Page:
Create a GameObject Image Using Render Textures

On occasion when making a video game there is a need to display a texture that contains an image of a 3D game object. For example, to display in a toolbar, or chat message or something similar. These images could be created statically by your artist, but sometimes the image needs to change based on something happening in the game, or there is some other compelling reason where runtime creation is required.

Render Textures are a straightforward method for creating an image like this at runtime. I’ll spend the rest of this post describing how I do this sort of thing. I’m not going to do a step by step tutorial. I’ll mostly just describe the actual rendering part, and you can look at the code for the rest.

First, we set up a camera that will be used to render the object. I usually make it orthographic and fill with a solid background color, but you can really do anything you want. I also set up a single light. The camera and the light all get their own layer to work on, and the main game camera has its culling mask set to ignore that layer.

Here are the settings I usually use. Note the layer and and culling mask. Also, you’ll need to remove the Audio Listener or you get complaints from Unity about having multiples.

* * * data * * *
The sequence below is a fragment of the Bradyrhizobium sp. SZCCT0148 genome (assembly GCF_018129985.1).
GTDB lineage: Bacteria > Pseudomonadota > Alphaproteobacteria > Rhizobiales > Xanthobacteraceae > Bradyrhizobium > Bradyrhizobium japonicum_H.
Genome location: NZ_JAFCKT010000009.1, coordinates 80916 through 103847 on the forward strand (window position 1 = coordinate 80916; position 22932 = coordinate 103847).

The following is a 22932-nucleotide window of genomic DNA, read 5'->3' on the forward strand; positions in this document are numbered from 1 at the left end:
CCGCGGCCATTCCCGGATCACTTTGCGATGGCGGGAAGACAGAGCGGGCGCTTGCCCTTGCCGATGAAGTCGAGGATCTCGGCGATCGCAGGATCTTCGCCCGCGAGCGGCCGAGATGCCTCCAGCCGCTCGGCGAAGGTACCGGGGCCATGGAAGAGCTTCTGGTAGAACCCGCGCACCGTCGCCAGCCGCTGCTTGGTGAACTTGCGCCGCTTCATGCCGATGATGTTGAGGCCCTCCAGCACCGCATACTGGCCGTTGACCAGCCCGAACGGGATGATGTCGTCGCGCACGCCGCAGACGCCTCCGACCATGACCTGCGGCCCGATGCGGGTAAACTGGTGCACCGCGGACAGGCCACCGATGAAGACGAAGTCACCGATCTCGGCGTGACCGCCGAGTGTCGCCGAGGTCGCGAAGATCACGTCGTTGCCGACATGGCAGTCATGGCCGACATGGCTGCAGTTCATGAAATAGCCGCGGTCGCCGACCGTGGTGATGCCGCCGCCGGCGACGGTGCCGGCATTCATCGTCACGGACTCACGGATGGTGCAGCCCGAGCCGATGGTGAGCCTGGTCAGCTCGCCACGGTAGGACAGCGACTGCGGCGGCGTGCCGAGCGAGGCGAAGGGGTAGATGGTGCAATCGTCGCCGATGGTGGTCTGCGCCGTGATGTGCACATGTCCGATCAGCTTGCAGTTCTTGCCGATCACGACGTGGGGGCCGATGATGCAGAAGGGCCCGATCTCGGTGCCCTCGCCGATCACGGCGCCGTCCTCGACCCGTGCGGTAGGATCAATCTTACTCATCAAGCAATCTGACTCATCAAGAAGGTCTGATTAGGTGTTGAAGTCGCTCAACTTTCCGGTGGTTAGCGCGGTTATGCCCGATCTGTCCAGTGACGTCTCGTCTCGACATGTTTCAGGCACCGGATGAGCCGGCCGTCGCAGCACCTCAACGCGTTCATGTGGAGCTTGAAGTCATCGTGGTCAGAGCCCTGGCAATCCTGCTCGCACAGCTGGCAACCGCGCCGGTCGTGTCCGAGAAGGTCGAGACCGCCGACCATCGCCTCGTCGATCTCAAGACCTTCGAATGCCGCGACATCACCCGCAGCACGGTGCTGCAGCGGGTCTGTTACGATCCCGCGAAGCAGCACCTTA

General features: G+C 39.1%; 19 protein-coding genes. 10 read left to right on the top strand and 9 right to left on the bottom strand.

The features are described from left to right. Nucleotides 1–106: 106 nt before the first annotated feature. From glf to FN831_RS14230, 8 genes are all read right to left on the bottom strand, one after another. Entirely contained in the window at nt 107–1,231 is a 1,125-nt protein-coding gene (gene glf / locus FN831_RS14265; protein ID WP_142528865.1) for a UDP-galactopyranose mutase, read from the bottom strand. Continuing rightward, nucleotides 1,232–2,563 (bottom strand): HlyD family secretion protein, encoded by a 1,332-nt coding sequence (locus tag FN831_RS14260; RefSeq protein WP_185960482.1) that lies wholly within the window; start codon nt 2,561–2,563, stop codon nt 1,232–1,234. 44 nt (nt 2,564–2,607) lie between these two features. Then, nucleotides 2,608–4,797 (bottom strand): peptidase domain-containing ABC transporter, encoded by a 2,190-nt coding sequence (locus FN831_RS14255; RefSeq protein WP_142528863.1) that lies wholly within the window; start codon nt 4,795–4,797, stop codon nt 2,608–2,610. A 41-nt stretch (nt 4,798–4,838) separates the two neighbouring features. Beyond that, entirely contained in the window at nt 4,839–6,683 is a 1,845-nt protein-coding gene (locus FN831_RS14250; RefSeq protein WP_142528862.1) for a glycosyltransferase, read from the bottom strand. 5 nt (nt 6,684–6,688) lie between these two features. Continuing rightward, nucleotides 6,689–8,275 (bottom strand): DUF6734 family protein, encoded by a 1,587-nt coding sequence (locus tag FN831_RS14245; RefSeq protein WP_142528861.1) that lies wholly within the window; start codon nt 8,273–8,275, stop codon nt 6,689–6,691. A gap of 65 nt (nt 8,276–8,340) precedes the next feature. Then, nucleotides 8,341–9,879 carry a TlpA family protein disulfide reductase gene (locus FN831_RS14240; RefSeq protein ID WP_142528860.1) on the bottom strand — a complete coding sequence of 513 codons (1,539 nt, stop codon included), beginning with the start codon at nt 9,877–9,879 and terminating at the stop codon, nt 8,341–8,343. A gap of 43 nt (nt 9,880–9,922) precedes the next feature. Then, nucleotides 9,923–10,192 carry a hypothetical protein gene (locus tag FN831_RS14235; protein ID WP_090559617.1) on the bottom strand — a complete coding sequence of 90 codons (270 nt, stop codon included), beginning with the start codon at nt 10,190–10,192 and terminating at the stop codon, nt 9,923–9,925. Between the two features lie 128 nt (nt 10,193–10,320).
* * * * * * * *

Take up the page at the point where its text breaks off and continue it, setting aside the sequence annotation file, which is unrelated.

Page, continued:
To render the object, we first want to clone it. This lets us change the object’s properties at will without messing with the original.

GameObject gameObject =
  GameObject.Instantiate(prefab, position, rotation) as GameObject;
gameObject.transform.localScale = scale;

We instantiate the object at the desired position and rotation, then set the scale. These values need to be set so the object is positioned in front of the rendering camera. You can really do whatever you want here, even add multiple objects and lights and set up a whole scene.

Now we need to make sure the cloned object, and any children, are in the layer that the camera renders. So we set the layer by calling this function, passing in the cloned object.

void SetLayerRecursively(GameObject o, int layer)
    foreach (Transform t in o.GetComponentsInChildren<Transform>(true))
        t.gameObject.layer = layer;

Now we get to the fun part. We could create a render texture in the editor and assign it to the camera, but Unity provides a nice way to acquire a temporary render texture with code. I believe it was designed to simplify post processing effects, but it works equally well for our needs.

camera.targetTexture = RenderTexture.GetTemporary(128, 128, 16);

RenderTexture.GetTemporary allows us to acquire a temporary render texture from a pool maintained by Unity. Here, we’re asking for a small texture with a 16-bit depth buffer. You can check out the documentation for additional parameters and other information about how it works. It’s worth mentioning that if you ask for a format that isn’t supported the texture will come back as null without raising any errors (at least it did for me). So it’s a good idea to check for a null return value and deal with it accordingly.

We assign the temporary render texture to our camera’s target texture. This means that when we tell the camera to render, the results will go to our render texture instead of the screen.